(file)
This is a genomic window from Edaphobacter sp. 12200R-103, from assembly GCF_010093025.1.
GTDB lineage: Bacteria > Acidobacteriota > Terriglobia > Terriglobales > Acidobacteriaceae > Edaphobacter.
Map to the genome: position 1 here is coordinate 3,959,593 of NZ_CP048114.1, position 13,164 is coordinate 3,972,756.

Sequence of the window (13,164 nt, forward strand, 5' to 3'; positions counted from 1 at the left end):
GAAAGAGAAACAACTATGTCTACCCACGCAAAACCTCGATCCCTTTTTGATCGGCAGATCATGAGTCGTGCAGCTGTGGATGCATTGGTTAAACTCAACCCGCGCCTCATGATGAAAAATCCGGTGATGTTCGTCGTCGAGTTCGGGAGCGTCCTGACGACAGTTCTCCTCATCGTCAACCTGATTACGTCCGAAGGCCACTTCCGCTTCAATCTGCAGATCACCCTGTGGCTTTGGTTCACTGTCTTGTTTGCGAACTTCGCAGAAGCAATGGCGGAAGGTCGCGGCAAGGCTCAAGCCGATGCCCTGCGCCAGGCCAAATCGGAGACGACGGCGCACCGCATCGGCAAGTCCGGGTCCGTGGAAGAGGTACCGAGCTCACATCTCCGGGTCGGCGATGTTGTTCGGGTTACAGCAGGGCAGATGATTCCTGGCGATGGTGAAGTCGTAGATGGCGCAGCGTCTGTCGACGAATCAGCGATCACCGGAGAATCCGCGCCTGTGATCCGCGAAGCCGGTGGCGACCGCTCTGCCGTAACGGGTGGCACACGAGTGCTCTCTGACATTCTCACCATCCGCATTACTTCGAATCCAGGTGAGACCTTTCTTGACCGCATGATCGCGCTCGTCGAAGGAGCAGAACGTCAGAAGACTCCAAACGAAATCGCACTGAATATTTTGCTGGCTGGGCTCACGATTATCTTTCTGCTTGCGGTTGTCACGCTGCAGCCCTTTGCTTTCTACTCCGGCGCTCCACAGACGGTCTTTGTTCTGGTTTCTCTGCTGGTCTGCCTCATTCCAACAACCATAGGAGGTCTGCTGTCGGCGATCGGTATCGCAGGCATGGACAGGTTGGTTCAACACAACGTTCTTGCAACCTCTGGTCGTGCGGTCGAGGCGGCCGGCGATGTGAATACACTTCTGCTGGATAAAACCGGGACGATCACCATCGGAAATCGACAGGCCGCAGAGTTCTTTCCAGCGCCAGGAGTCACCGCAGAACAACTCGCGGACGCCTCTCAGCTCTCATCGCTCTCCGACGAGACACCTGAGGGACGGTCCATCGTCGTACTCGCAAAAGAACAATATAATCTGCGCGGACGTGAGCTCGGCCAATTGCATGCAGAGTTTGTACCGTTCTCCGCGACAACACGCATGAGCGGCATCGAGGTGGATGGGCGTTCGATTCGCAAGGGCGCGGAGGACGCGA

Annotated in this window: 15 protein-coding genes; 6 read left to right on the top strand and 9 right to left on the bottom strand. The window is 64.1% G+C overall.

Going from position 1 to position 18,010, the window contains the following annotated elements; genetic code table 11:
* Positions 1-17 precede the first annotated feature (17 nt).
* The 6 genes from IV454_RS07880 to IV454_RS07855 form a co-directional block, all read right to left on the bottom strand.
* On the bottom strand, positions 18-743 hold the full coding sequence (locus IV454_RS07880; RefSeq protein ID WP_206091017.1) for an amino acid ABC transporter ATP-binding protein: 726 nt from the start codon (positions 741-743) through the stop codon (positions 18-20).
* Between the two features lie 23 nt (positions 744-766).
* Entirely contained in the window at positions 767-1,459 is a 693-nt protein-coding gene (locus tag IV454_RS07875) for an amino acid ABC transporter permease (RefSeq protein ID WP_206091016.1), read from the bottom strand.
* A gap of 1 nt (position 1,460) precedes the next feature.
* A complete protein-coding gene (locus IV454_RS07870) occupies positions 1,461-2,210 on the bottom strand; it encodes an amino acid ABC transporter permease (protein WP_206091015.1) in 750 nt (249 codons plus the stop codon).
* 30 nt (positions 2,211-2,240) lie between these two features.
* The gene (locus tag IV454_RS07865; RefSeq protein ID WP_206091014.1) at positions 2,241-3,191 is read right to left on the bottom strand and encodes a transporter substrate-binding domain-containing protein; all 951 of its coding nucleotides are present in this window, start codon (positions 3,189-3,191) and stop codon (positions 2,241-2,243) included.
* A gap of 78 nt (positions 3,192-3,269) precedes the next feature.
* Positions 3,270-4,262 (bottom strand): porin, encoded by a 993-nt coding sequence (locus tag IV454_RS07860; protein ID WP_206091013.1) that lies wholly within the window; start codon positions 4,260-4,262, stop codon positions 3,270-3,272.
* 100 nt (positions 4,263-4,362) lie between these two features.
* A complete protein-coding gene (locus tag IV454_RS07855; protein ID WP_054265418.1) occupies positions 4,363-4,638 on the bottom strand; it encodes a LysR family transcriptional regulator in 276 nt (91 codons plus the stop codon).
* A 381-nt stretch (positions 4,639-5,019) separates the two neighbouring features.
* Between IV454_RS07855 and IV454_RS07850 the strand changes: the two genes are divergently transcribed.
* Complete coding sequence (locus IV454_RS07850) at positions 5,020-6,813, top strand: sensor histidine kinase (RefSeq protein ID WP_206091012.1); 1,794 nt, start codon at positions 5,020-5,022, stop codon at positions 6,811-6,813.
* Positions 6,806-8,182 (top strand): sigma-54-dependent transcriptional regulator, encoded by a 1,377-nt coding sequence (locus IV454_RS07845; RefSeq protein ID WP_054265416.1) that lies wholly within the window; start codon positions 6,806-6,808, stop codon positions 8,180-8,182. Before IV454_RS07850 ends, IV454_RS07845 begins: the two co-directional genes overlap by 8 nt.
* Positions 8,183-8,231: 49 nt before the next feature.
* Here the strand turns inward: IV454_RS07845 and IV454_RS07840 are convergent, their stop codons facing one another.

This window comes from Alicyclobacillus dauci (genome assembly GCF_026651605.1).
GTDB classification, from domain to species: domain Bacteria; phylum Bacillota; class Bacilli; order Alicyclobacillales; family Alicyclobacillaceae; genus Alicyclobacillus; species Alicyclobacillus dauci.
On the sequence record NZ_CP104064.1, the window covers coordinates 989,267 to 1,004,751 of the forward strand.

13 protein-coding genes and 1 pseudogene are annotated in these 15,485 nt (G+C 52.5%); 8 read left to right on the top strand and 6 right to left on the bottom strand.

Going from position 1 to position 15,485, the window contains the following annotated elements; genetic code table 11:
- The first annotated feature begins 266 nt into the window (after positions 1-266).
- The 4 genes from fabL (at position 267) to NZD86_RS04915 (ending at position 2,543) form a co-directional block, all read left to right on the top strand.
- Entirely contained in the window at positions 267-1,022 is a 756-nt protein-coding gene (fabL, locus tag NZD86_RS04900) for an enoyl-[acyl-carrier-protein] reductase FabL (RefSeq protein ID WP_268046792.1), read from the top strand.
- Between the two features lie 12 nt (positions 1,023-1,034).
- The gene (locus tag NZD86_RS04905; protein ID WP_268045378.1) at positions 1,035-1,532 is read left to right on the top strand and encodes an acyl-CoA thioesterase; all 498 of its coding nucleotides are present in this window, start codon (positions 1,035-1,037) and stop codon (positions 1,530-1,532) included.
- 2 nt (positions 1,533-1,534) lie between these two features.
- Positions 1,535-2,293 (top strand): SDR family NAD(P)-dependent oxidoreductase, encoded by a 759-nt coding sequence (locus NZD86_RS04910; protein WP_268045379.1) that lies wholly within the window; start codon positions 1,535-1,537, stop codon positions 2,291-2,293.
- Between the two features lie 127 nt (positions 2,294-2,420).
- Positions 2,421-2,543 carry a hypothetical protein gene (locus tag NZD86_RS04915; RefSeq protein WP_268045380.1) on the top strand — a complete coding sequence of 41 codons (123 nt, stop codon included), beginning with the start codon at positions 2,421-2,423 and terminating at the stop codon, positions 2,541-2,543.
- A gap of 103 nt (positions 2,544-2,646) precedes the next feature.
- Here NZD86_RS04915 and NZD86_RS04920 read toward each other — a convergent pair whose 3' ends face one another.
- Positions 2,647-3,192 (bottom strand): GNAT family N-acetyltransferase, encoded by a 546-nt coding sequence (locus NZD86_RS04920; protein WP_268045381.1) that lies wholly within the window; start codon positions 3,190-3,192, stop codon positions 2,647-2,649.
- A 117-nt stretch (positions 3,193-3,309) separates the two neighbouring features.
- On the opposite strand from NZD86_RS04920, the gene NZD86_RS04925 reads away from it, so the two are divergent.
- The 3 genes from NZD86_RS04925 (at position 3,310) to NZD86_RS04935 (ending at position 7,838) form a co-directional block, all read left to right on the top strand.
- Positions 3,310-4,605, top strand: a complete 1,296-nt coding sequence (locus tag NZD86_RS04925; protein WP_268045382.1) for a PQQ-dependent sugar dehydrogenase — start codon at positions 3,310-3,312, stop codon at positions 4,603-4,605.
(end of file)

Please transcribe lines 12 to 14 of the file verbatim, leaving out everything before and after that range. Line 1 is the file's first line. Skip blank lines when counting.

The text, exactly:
* Entirely contained in the window at positions 767-1,459 is a 693-nt protein-coding gene (locus tag IV454_RS07875) for an amino acid ABC transporter permease (RefSeq protein ID WP_206091016.1), read from the bottom strand.
* A gap of 1 nt (position 1,460) precedes the next feature.
* A complete protein-coding gene (locus IV454_RS07870) occupies positions 1,461-2,210 on the bottom strand; it encodes an amino acid ABC transporter permease (protein WP_206091015.1) in 750 nt (249 codons plus the stop codon).